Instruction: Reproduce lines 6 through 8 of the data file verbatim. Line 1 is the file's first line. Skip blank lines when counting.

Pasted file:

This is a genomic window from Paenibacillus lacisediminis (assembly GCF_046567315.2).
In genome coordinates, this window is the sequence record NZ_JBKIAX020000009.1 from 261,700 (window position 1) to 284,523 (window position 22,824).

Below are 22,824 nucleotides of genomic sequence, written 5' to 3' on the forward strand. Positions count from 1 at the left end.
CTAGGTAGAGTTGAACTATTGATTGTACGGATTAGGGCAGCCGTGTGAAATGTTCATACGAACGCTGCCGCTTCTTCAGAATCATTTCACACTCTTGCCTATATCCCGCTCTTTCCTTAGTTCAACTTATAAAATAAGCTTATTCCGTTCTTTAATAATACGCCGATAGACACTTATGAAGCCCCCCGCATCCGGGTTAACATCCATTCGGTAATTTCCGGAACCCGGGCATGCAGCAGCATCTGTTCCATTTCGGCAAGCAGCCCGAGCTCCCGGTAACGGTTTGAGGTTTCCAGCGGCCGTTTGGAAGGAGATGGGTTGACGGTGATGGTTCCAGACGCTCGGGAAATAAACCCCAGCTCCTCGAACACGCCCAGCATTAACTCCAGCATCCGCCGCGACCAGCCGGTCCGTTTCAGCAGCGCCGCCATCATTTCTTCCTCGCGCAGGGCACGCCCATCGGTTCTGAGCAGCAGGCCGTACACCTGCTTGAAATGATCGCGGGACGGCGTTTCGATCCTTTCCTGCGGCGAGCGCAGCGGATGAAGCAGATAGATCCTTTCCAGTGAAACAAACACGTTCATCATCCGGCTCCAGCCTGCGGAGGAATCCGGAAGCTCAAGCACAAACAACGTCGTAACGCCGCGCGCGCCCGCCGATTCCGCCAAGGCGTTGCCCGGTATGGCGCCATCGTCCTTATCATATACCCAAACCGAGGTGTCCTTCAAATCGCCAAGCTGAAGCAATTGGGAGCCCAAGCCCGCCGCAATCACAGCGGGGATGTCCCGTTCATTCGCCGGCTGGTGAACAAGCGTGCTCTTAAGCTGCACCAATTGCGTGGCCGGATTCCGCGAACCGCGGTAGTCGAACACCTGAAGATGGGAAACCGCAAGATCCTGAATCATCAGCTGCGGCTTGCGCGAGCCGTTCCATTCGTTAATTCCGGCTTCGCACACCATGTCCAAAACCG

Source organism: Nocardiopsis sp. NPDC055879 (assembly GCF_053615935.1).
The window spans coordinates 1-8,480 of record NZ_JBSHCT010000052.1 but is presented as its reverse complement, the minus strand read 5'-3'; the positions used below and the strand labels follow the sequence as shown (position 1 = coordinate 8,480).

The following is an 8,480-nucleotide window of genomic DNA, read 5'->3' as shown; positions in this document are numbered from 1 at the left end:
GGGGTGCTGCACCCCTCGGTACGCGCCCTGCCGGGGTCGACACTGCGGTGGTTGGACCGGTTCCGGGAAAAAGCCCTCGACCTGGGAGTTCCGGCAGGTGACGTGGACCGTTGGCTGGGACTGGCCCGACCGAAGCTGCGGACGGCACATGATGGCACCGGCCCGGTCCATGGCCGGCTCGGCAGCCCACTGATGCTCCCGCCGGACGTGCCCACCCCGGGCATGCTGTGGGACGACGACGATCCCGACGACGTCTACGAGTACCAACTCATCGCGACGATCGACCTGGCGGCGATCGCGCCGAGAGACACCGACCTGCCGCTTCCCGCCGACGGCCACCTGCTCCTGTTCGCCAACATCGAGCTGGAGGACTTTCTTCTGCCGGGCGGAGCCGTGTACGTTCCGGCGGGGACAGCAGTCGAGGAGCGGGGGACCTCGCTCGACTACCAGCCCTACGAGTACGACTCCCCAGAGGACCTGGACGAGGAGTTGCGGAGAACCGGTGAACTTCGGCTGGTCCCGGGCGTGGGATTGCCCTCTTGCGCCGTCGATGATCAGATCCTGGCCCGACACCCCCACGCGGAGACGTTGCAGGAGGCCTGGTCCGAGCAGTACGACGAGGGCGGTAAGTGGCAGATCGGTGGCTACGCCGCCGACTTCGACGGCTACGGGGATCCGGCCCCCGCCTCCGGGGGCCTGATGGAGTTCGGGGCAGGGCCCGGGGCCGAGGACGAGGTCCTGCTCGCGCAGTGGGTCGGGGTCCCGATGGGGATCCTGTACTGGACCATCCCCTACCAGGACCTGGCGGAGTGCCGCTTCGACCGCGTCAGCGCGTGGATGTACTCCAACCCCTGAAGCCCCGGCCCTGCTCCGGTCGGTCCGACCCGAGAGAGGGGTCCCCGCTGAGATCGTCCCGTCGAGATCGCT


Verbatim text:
The window spans coordinates 1-8,480 of record NZ_JBSHCT010000052.1 but is presented as its reverse complement, the minus strand read 5'-3'; the positions used below and the strand labels follow the sequence as shown (position 1 = coordinate 8,480).

The following is an 8,480-nucleotide window of genomic DNA, read 5'->3' as shown; positions in this document are numbered from 1 at the left end:
GGGGTGCTGCACCCCTCGGTACGCGCCCTGCCGGGGTCGACACTGCGGTGGTTGGACCGGTTCCGGGAAAAAGCCCTCGACCTGGGAGTTCCGGCAGGTGACGTGGACCGTTGGCTGGGACTGGCCCGACCGAAGCTGCGGACGGCACATGATGGCACCGGCCCGGTCCATGGCCGGCTCGGCAGCCCACTGATGCTCCCGCCGGACGTGCCCACCCCGGGCATGCTGTGGGACGACGACGATCCCGACGACGTCTACGAGTACCAACTCATCGCGACGATCGACCTGGCGGCGATCGCGCCGAGAGACACCGACCTGCCGCTTCCCGCCGACGGCCACCTGCTCCTGTTCGCCAACATCGAGCTGGAGGACTTTCTTCTGCCGGGCGGAGCCGTGTACGTTCCGGCGGGGACAGCAGTCGAGGAGCGGGGGACCTCGCTCGACTACCAGCCCTACGAGTACGACTCCCCAGAGGACCTGGACGAGGAGTTGCGGAGAACCGGTGAACTTCGGCTGGTCCCGGGCGTGGGATTGCCCTCTTGCGCCGTCGATGATCAGATCCTGGCCCGACACCCCCACGCGGAGACGTTGCAGGAGGCCTGGTCCGAGCAGTACGACGAGGGCGGTAAGTGGCAGATCGGTGGCTACGCCGCCGACTTCGACGGCTACGGGGATCCGGCCCCCGCCTCCGGGGGCCTGATGGAGTTCGGGGCAGGGCCCGGGGCCGAGGACGAGGTCCTGCTCGCGCAGTGGGTCGGGGTCCCGATGGGGATCCTGTACTGGACCATCCCCTACCAGGACCTGGCGGAGTGCCGCTTCGACCGCGTCAGCGCGTGGATGTACTCCAACCCCTGAAGCCCCGGCCCTGCTCCGGTCGGTCCGACCCGAGAGAGGGGTCCCCGCTGAGATCGTCCCGTCGAGATCGCT